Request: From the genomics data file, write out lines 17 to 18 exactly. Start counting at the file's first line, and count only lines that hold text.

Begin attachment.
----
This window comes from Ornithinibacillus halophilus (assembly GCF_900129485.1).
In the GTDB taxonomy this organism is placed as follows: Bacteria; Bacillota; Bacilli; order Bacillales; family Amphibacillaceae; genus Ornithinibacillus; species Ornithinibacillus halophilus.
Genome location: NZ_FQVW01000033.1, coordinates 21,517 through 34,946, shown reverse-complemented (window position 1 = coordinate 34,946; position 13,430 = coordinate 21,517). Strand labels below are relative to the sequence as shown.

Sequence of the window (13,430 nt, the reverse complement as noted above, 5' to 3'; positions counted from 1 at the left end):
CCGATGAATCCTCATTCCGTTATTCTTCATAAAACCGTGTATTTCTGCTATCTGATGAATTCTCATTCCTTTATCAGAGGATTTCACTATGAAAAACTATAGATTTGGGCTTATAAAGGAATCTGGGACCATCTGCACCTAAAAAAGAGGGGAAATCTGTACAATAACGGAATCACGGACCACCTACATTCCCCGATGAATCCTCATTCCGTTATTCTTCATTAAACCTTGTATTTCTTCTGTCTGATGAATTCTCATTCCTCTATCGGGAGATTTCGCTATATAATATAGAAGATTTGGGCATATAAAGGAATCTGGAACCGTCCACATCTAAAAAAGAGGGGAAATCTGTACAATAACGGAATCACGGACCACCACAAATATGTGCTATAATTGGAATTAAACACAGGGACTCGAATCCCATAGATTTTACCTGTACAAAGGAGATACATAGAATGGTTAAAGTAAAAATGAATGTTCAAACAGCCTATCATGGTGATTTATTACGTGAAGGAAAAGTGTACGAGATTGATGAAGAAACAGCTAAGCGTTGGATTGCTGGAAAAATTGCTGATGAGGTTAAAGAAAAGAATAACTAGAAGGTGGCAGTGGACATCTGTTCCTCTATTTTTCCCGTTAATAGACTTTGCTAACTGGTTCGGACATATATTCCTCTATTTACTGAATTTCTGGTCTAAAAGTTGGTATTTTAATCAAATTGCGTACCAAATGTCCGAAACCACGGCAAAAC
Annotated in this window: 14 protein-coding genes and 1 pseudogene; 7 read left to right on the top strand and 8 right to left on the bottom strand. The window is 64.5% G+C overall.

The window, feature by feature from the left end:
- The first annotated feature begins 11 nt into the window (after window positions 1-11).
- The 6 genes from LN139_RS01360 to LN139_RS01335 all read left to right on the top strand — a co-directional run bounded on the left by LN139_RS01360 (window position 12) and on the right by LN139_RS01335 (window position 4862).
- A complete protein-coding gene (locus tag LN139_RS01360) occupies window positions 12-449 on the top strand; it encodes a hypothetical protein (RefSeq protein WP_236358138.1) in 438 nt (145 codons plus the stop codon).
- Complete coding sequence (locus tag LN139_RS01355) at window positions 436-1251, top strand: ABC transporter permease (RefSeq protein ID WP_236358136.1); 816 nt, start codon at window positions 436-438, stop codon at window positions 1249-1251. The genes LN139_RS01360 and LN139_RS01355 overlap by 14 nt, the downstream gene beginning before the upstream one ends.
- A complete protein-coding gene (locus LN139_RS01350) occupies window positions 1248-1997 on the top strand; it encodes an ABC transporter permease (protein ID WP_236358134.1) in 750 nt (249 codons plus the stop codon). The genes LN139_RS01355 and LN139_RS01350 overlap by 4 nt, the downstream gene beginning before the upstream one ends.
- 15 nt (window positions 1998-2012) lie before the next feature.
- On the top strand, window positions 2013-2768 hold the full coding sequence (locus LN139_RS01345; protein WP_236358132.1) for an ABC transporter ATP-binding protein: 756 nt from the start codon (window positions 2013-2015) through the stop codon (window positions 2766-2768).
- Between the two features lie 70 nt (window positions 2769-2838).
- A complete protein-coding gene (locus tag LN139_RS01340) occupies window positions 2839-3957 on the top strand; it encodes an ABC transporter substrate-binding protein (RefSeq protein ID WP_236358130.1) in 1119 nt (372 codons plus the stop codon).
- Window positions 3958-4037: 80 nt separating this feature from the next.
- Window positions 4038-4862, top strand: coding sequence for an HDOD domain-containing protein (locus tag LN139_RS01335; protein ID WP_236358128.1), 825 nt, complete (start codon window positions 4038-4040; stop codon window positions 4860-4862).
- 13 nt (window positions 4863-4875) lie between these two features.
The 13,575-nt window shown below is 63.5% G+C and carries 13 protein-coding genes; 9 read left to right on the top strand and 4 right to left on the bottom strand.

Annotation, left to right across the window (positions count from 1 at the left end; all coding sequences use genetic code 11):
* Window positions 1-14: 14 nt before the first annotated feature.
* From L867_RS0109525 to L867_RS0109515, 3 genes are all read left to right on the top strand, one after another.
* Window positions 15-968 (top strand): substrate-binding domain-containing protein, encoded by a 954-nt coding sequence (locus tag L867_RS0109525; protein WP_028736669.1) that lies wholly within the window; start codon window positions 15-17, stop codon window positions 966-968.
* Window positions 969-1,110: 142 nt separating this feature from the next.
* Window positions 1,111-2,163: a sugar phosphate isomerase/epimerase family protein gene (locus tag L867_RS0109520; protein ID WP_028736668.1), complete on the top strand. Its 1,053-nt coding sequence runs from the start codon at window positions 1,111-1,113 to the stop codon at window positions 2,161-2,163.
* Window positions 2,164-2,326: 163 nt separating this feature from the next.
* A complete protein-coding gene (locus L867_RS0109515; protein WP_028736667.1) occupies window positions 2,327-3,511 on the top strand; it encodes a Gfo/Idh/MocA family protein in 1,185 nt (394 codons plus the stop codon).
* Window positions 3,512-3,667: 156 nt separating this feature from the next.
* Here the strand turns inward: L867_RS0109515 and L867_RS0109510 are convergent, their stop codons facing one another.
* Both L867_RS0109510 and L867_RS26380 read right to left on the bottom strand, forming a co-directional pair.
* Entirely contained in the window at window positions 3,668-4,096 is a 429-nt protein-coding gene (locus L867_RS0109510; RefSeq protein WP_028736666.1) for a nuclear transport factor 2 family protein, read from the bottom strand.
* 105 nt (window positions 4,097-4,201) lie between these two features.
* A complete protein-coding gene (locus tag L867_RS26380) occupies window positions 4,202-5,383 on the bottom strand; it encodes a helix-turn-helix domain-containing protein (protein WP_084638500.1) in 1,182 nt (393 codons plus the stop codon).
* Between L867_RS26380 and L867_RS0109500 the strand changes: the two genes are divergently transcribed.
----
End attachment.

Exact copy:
- Window positions 3958-4037: 80 nt separating this feature from the next.
- Window positions 4038-4862, top strand: coding sequence for an HDOD domain-containing protein (locus tag LN139_RS01335; protein ID WP_236358128.1), 825 nt, complete (start codon window positions 4038-4040; stop codon window positions 4860-4862).